What's particularly odd is that most western Buddhists (and most of western culture) would recoil from the idea that a racist belief is a feature, a natural outcome of engagement with a religion teaching or science. Buddhism valorizes right view and right action so it seems that Buddhists from a western culture would naturally valorize a awareness and appreciation of how cultural influences might similarly taint our understanding of the political implications of the dharma.


"right engagement" - viewtopic.php?p=3345#p3254
Last edited by Leeuwenhoek on Sat Oct 27, 2018 11:27 pm, edited 1 time in total.

Leeuwenhoek
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Re: Letting Go vs Engaged Buddhism, please explain it to me

Post by Leeuwenhoek » Sat Oct 27, 2018 11:00 pm

To continue with some ideas from my last post let me share some psychology-based views designed to foster intellectual humility, empathy, and mutual understanding across a variety of differences.

In a politically polarized climate, it often seems easier to avoid "the other side" entirely. We're going to explore three reasons why engaging with diverse perspectives can be beneficial, even if it's doesn't always seem pleasant at first.
  • The first benefit of speaking to people you disagree with is that it helps you uncover things you can't see by yourself. We all have limitations (blindspots) to what we can see from our particular perspectives.
  • The second benefit is that it helps you make wiser decisions and new discoveries. The Bay of Pigs fiasco highlights why simply adding more people to a group doesn't necessarily lead to good decision-making.

    Groups run the risk of falling prey to groupthink. You need a diversity of perspectives among the members of the group, as well as the right conditions to lead to wise decision-making.
  • The third benefit is that engaging with diverse perspectives is the cornerstone of a democracy. Democracy relies upon us not only living together peacefully, but also engaging with one another.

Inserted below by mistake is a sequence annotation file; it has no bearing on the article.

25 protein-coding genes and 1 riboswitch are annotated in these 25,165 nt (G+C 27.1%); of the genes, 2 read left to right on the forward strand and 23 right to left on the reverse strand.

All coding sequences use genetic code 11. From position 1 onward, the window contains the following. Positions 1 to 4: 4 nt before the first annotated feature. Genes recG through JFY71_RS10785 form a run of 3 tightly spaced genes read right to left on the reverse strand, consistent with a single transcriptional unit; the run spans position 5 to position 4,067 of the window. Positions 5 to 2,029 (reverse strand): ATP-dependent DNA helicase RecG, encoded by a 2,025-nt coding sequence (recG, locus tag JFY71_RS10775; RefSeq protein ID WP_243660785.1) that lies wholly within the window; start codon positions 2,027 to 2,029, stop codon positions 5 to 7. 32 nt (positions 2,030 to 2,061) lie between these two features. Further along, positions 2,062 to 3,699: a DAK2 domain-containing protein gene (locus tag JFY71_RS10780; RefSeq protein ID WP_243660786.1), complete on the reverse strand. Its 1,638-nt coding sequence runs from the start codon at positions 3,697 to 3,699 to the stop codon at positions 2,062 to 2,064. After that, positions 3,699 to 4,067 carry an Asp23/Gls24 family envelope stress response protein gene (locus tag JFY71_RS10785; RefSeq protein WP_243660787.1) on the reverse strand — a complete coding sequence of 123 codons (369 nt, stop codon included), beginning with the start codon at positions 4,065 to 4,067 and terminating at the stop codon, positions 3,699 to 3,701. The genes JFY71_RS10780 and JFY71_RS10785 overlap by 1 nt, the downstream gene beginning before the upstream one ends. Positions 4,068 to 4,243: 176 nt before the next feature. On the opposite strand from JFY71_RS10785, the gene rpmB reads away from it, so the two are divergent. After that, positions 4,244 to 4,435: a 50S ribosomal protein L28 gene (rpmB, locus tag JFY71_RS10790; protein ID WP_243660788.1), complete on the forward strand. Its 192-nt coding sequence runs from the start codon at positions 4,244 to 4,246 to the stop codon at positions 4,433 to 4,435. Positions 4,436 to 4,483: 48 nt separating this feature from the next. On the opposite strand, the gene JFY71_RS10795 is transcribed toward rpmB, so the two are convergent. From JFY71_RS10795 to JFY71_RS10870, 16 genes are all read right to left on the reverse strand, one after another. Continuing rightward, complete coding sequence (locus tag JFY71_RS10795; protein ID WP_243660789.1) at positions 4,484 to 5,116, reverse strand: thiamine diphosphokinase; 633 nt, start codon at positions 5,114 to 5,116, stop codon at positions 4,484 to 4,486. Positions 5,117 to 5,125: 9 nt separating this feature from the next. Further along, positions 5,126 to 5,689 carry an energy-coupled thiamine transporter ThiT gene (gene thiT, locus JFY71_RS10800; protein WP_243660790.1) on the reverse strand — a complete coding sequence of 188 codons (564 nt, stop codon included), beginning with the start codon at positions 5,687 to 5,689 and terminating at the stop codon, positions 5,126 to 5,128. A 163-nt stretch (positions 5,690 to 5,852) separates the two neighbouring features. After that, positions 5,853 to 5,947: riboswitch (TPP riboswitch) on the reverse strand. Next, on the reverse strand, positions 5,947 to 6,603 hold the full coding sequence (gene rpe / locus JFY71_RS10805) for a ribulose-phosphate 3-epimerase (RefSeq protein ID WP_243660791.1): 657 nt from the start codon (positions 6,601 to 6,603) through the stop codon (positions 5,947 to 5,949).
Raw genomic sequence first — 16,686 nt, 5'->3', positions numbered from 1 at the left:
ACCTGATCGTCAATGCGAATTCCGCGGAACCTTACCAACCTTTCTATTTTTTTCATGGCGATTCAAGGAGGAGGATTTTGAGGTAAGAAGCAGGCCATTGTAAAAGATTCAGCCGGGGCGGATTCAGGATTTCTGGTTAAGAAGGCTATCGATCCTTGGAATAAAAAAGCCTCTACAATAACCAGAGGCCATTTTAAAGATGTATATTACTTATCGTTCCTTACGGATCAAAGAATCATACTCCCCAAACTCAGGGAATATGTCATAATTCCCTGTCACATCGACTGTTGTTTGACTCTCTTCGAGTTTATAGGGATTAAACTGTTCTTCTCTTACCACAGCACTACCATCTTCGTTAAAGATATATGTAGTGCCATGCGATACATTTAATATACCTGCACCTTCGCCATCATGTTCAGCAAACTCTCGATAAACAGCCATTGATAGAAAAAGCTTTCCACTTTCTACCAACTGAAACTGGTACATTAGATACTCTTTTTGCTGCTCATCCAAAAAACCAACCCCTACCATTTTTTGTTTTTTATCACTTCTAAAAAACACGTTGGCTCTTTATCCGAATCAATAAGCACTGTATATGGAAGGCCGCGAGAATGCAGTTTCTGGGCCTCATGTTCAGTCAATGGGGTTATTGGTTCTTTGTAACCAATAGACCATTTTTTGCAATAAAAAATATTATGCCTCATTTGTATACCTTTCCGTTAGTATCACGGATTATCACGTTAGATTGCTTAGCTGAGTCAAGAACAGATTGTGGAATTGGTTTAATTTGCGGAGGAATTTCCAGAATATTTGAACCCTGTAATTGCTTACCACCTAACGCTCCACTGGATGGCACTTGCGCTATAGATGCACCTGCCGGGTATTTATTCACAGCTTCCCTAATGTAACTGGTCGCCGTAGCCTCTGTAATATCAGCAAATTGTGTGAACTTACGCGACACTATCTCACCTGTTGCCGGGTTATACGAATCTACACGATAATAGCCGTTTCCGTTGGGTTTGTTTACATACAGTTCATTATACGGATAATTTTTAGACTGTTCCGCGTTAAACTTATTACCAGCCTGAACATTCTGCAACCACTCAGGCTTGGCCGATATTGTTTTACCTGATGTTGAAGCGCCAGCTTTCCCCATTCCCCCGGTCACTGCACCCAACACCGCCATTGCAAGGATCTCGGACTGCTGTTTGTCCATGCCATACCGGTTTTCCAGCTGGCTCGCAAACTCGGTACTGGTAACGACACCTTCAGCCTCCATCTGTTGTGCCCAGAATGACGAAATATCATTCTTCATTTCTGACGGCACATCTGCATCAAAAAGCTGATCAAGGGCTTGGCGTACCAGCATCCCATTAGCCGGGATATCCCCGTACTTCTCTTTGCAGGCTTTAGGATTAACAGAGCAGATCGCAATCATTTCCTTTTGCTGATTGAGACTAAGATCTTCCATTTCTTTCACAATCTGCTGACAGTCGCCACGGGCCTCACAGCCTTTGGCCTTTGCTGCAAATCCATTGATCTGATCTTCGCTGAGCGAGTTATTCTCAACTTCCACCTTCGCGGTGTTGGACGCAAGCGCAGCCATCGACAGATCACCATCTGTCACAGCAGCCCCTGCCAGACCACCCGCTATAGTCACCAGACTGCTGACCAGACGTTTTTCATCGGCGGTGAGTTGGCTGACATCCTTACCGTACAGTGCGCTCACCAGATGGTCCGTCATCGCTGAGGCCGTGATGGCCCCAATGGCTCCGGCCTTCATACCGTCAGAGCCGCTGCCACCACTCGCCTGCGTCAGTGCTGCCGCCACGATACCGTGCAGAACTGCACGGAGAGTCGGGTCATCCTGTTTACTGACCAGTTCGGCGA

Despite these benefits, at times engaging with diverse perspectives and having your views challenged can be frustrating and uncomfortable. The science of learning helps us understand why this is the case.
[*]There are two types of learning that complement one another:
Assimilation is when we encounter new information that we are able to fit it into our pre-existing mental structures.
Accommodation is when we encounter new information that doesn't fit.
It takes extra effort (and sometimes discomfort) to accommodate new information by changing our existing mental structures. The Buddha's insight was that suffering could be reduced or eliminated by changing our existing mental structures.
This process is an essential part of growth and learning[/list]

In order to prevent our certainty from blinding us to other ideas, we must develop intellectual humility. This helps us become wiser by allowing us to recognize the limits of our knowledge.
Those with a growth mindset believe that wisdom can develop, which makes it easier for them to learn and grow because they relish accepting new challenges.
There are three methods of injecting more growth into your mindset:
  • Acknowledge that your abilities are fluid
  • View each mistake as a learning opportunity
  • Challenge yourself to do things you haven't already mastered
We all live within a moral matrix (Like in the movie The Matrix). This is a consensual hallucination that we believe represents objective reality. Many different moral communities exist, each with its own set of shared values, and each convinced that its group alone sees truth as it really is.
The moral mind is like a tongue with different taste receptors. We all share these same foundations, but we build upon them in different ways to create our own moral matrices. Many disagreements can be attributed to the application of different moral foundations. There are also cases when different people apply the same moral foundation in different ways. This can lead persons motivated by compassion and wisdom to seek different ways of manifesting those intentions in society.